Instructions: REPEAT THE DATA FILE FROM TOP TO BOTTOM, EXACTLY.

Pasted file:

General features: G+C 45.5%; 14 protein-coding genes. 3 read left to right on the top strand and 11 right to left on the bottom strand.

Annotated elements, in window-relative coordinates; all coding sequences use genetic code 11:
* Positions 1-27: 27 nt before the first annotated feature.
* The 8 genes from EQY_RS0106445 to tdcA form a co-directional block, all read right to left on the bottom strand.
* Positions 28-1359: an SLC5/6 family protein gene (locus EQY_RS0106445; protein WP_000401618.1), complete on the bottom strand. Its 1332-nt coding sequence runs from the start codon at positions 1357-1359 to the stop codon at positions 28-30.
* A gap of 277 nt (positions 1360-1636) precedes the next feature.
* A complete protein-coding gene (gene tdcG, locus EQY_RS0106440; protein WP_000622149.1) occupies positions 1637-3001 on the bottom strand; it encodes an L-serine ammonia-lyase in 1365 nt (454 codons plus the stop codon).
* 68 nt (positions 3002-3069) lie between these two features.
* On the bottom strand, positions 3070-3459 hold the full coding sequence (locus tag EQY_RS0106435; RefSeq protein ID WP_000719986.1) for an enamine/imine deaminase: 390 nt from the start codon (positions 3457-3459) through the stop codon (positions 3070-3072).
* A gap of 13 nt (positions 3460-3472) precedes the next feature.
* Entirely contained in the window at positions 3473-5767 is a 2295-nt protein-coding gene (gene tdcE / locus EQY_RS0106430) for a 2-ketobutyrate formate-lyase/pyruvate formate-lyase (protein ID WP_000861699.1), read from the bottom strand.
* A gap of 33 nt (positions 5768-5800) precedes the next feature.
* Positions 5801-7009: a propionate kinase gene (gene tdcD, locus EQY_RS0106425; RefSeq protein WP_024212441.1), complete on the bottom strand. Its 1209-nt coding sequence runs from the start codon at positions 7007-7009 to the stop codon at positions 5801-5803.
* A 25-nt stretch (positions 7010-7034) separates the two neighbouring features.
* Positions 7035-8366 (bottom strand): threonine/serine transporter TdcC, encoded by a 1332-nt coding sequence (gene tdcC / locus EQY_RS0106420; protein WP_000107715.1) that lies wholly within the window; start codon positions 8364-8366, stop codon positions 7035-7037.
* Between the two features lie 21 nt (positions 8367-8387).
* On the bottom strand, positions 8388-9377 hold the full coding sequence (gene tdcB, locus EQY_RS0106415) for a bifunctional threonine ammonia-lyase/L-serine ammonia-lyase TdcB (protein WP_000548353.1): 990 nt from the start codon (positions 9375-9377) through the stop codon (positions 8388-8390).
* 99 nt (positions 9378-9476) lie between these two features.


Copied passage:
General features: G+C 45.5%; 14 protein-coding genes. 3 read left to right on the top strand and 11 right to left on the bottom strand.

Annotated elements, in window-relative coordinates; all coding sequences use genetic code 11:
* Positions 1-27: 27 nt before the first annotated feature.
* The 8 genes from EQY_RS0106445 to tdcA form a co-directional block, all read right to left on the bottom strand.
* Positions 28-1359: an SLC5/6 family protein gene (locus EQY_RS0106445; protein WP_000401618.1), complete on the bottom strand. Its 1332-nt coding sequence runs from the start codon at positions 1357-1359 to the stop codon at positions 28-30.
* A gap of 277 nt (positions 1360-1636) precedes the next feature.
* A complete protein-coding gene (gene tdcG, locus EQY_RS0106440; protein WP_000622149.1) occupies positions 1637-3001 on the bottom strand; it encodes an L-serine ammonia-lyase in 1365 nt (454 codons plus the stop codon).
* 68 nt (positions 3002-3069) lie between these two features.
* On the bottom strand, positions 3070-3459 hold the full coding sequence (locus tag EQY_RS0106435; RefSeq protein ID WP_000719986.1) for an enamine/imine deaminase: 390 nt from the start codon (positions 3457-3459) through the stop codon (positions 3070-3072).
* A gap of 13 nt (positions 3460-3472) precedes the next feature.
* Entirely contained in the window at positions 3473-5767 is a 2295-nt protein-coding gene (gene tdcE / locus EQY_RS0106430) for a 2-ketobutyrate formate-lyase/pyruvate formate-lyase (protein ID WP_000861699.1), read from the bottom strand.
* A gap of 33 nt (positions 5768-5800) precedes the next feature.
* Positions 5801-7009: a propionate kinase gene (gene tdcD, locus EQY_RS0106425; RefSeq protein WP_024212441.1), complete on the bottom strand. Its 1209-nt coding sequence runs from the start codon at positions 7007-7009 to the stop codon at positions 5801-5803.
* A 25-nt stretch (positions 7010-7034) separates the two neighbouring features.
* Positions 7035-8366 (bottom strand): threonine/serine transporter TdcC, encoded by a 1332-nt coding sequence (gene tdcC / locus EQY_RS0106420; protein WP_000107715.1) that lies wholly within the window; start codon positions 8364-8366, stop codon positions 7035-7037.
* Between the two features lie 21 nt (positions 8367-8387).
* On the bottom strand, positions 8388-9377 hold the full coding sequence (gene tdcB, locus EQY_RS0106415) for a bifunctional threonine ammonia-lyase/L-serine ammonia-lyase TdcB (protein WP_000548353.1): 990 nt from the start codon (positions 9375-9377) through the stop codon (positions 8388-8390).
* 99 nt (positions 9378-9476) lie between these two features.